Wilier Triestina today announced a revamp of its ultralight Zero.7 road model.
The claimed weight for a medium frame is still around 750g, but updated tube shapes and some clever engineering have supposedly made it more efficient and easier to service, without affecting the previous model’s excellent ride quality and handling characteristics.
The revamped Wilier Triestina Zero.7
While most bikes seem to get larger in terms tubing diameter with each iteration, Wilier Triestina’s revamped Zero.7 has actually gotten noticeably smaller than before. According to Wilier, this reduces the volume of material required, thus decreasing weight. Wilier has, however, inflated the area around the bottom of the head tube, which now features a slightly dropped down tube that effectively wraps around the back of the fork crown.
This boosts the torsional rigidity of the front triangle by a claimed 14 percent, while upgrades to the frame’s carbon fibre blend supposedly maintains similar stiffness levels elsewhere despite the smaller tubes, giving the new model a sleeker and more slimmed-down look.
Although the down tube is beefed up behind the head tube, the rest of the frame is slightly smaller than before
The new Zero.7 also has a convertible fully internal cable routing setup, borrowed from the Cento 1 SR. For mechanical drivetrains, cables enter the frame at the top of the down tube, just behind the head tube. From there, they take a straight path to the criss-crossed bottom bracket guide. The rear derailleur cable exits through the dedicated replaceable rear derailleur hanger.
Electronic drivetrains, on the other hand, use a different set of interchangeable bolt-on bits – along with a different entry point. In this case, the wire enters the frame through the same port as the rear brake cable for cleaner aesthetics while the down tube access point is then smoothly capped over.
The convertible cable routing is now fully internal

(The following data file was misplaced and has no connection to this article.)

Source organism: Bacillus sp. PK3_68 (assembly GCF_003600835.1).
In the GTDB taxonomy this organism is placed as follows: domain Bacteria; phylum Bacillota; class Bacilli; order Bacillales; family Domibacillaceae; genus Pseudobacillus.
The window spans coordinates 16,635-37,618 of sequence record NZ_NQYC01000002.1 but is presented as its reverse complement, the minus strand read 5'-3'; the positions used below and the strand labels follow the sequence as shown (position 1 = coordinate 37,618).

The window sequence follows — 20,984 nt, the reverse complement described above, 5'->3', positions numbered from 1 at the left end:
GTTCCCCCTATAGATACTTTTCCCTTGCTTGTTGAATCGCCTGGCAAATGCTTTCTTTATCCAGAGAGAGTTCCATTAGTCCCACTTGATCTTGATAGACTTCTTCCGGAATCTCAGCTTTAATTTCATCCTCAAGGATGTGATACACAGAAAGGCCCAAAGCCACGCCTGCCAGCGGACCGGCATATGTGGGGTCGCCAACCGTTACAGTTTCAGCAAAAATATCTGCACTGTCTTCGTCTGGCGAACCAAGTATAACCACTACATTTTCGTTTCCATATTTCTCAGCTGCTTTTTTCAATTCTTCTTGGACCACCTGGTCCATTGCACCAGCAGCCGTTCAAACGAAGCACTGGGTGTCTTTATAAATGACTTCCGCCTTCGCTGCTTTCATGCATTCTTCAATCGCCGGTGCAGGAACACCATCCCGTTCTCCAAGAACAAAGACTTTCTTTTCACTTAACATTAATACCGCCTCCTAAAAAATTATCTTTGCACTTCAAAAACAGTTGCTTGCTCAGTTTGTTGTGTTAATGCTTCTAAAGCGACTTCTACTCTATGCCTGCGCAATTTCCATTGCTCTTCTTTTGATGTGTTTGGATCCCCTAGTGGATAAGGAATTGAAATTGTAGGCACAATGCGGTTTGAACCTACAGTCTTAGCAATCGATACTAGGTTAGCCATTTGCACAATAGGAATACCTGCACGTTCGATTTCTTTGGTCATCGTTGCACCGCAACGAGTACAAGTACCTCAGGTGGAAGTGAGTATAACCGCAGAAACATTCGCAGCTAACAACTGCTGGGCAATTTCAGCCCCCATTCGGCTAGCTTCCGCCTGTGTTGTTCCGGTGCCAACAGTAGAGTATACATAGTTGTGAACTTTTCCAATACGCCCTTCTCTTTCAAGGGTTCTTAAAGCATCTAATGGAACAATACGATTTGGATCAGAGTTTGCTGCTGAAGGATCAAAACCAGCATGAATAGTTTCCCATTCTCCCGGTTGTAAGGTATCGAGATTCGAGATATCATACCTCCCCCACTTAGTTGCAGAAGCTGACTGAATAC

One thing that hasn’t changed, is the enviably creamy ride quality. The small-diameter seat stays and fork blades, plus the newly downsized 27.2mm-diameter seatpost, likely contribute to this, but according to Wilier, the real key is the frame’s SEI (Special Elastic Infiltrated) carbon composite frame construction, carried over from the original Zero.7.
According to Wilier, SEI intersperses layers of viscoelastic materials at select areas in the carbon fibre layup. In addition to providing better vibration damping, SEI is said to also improve the frame’s long-term durability and impact strength.
Also making another appearance is the ultra-oversized – and widely compatible – BB386EVO bottom bracket design, tapered 1 1/8 to 1 1/4in steerer diameter, and carbon fibre dropouts.
Despite the lower half of the frame being well reinforced, Wilier Triestina claims the redesigned Zero.7 rides just as well as before
Wilier Triestina will offer the new Zero.7 in size sizes and four colour options – and not surprisingly, it’s quite expensive. Retail price for the frameset is US$4,999 / €3,498; a full Shimano Dura-Ace build with Mavic Ksyrium SLR clinchers, FSA cockpit, Selle Italia saddle, and Ritchey carbon seatpost will cost US$9,499 / €6,998; and a similar setup but with Campagnolo Super Record will run US$10,499 / €7,598. UK pricing is still to be determined.
It’s expected to be available from autumn.
The new Zero.7 will be available in four colour options